Joint organiser: Spanish Ministry of Transport, Mobility, and Urban Agenda (MITMA)

This Policy Lab built on the EUKN ‘Thinking Beyond the Crisis’ series, exploring the urban impacts of the coronavirus outbreak in EUKN member countries. The webinar offered a platform to reflect on cities rethinking their approach to urban space in light of COVID-19, focusing on urban health as a holistic concept interwoven with everyday life.

After an overview of city actions and policy responses from Eurocities, urban strategies from Barcelona, Torrent, Paris and Milan were presented (details below). Participants then moved on to discuss four key urban health themes: sustainable mobility and transport, health and urban planning, inequality and the social dimension, and national urban policies.


Expert contributions

Bianca Faragau-Tavares

Senior Policy Advisor, Eurocities

Eurocities’ research showed the economic and social impacts of COVID-19 hit the local level hardest. Drops in employment coincided with increasing demand for digitalisation, forcing urban areas to adapt. The pandemic exacerbated pre-existing inequalities and put new groups at risk of poverty, pressurising health and social systems. Cities proactively implemented emergency actions (such as shelter capacity extension), mitigation actions (tax breaks) and recovery strategies (calls for start-ups to digitise urban services). Moving ahead, cities have a crucial chance to adopt green, just and people-centred approaches, and to promote these with higher governance bodies.

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Lorena Perona

Housing and Urban Planning Office, Provincial Deputation of Barcelona

Building from evidence that urban planning is an effective tool to promote health, Barcelona’s Urban Environment and Health project aims to create urban environments that encourage healthy resident behaviour and minimise environmental risk factors for health. In line with the Urban Agenda for the EU (UAEU) and the Spanish Urban Agenda (SUA), the project’s multidisciplinary team supports local municipalities to design pilots and action plans with an urban health lens. While the team continues to work on actioning beyond scientific findings and putting theory into practice, the COVID-19 health crisis reinforced the relevance of its people-centred approach.

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Andrés Campos Casado

Strategy, Innovation and Economy Advisor, Municipality of Torrent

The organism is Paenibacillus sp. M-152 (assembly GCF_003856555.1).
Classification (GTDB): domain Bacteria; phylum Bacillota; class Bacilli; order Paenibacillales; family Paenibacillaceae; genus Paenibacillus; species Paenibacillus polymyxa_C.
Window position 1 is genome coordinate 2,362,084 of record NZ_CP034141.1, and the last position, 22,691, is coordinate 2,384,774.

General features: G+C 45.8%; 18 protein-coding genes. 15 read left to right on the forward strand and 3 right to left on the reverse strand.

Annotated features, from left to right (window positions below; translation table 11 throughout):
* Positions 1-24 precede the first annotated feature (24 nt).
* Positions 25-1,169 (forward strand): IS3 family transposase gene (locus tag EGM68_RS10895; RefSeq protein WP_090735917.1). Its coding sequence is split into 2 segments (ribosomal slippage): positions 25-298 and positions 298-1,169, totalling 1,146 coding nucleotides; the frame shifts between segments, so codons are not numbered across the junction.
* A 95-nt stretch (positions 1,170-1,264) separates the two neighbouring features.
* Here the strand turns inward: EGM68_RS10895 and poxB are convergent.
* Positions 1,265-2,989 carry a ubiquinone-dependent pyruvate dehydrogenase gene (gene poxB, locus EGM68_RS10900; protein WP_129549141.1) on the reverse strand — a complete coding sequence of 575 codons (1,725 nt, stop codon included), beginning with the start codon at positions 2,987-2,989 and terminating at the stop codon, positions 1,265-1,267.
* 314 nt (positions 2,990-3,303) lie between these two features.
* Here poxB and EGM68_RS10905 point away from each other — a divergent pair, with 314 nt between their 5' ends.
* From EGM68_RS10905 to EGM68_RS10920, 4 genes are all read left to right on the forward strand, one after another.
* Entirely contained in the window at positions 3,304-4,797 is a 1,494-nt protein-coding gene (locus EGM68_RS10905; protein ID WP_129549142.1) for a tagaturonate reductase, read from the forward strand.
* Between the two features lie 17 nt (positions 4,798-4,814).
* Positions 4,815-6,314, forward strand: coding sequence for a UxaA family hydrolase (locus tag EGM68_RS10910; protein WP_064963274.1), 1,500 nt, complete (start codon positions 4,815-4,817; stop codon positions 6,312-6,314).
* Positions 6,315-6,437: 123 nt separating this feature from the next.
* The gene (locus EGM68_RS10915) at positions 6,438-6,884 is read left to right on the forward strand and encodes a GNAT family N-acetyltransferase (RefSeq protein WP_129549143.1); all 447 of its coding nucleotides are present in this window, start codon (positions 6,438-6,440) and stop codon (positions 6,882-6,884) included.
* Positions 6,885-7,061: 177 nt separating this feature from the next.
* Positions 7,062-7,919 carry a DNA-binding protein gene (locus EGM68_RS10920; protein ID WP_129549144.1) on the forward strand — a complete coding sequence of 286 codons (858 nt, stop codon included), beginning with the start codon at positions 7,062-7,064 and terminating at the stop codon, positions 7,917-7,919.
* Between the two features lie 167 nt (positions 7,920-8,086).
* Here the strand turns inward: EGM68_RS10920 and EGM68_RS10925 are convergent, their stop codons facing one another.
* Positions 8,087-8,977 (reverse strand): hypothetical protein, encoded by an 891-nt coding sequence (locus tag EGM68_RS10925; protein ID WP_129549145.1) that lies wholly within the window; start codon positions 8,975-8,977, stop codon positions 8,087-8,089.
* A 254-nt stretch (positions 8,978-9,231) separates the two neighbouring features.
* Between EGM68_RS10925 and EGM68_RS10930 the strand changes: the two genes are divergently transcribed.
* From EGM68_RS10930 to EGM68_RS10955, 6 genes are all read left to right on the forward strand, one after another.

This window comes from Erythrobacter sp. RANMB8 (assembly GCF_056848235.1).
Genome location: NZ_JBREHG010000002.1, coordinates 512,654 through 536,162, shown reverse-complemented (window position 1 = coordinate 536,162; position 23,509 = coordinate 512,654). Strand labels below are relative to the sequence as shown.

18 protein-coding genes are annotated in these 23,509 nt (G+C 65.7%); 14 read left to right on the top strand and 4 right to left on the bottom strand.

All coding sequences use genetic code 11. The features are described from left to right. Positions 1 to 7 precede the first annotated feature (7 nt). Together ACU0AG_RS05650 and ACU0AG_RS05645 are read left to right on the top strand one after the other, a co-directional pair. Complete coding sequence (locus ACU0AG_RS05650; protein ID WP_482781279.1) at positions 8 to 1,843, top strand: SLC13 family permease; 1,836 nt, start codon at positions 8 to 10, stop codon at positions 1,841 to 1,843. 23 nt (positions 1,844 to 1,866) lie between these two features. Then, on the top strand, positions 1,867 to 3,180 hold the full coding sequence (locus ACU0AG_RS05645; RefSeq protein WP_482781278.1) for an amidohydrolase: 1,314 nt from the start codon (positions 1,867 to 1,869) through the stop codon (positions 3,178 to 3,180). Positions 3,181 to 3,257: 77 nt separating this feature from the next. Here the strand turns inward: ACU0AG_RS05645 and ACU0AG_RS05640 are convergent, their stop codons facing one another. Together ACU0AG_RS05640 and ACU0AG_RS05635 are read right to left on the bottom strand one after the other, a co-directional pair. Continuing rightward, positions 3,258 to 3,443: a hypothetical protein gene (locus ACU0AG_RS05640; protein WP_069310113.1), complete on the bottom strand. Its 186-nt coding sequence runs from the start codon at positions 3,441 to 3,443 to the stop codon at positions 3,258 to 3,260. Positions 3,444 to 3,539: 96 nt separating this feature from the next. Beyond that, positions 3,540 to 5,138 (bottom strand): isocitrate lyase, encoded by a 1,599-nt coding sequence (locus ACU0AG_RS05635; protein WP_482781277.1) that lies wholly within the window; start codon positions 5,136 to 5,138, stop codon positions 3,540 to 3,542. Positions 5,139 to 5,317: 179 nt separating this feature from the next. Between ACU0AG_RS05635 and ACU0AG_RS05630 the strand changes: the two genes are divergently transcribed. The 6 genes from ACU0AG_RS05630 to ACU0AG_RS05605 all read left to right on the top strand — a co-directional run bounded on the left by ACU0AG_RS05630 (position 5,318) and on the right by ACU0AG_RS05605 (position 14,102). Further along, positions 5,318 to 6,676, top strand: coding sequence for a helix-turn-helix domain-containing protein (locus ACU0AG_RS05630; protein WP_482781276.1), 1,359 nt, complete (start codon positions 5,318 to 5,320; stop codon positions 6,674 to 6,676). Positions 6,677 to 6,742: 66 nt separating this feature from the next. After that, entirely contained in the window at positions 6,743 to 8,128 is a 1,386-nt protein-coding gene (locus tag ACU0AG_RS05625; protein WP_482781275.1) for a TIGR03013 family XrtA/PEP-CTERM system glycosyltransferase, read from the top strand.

Torrent aims to become a reference city for digital and sustainable transitions, digitalising municipal services, reducing road traffic impact and fighting energy poverty even pre-pandemic. Pre-existing institutional flexibility and multi-sector partnerships enabled the municipality to rapidly reprioritise, devising pandemic public strategy centred around people, prosperity and the environment. While Torrent’s long-standing approach saw the municipality well set up to face the challenges of COVID-19, its focus remains on post-pandemic recovery, approving a new long-term Municipal Action Plan, and further developing its efficient public apparatus.

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Demetrio Scopelliti

Director of Urban Planning and Public Space Design, AMAT, City of Milan

As one of the first major cities outside China hit by COVID-19, Milan acted fast to mitigate the pandemic’s effects, ultimately spurring rapid change. Through open-ended consultations with the public, the city created a living document to envision, with its citizens, what the ‘new normal’ entails. In particular, the city’s plans prioritise protecting the most vulnerable population sectors, leaving none behind. In broader terms, its response to the pandemic laid the groundwork for increased citizen participation and collaborative decision-making in public policy, to create an inclusive, resilient, digitalised and environmentally-conscious future.


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Carlos Moreno

The Mayor of Paris’ Special Envoy for Smart Cities and Associate Professor at Sorbonne University, City of Paris

Within its goal for carbon neutrality by 2050, Paris is adapting its urban infrastructure to create neighbourhoods where everything is reachable within 15 minutes’ walk or cycle. Highlighting six indispensable (social) functions needed to ensure citizens’ quality of life (living, working, supplying, caring, learning, enjoying), the 15-minute city re-organises urban areas to revolve around people. Underpinning a close-knit social fabric to avoid segregation, it tackles anonymity and loneliness with community-building. In light of COVID-19, cities worldwide embraced the 15-minute city as a ‘new normal’ narrative; however, it remains a long-term creation process, requiring rethinking and investment from urban administrations.

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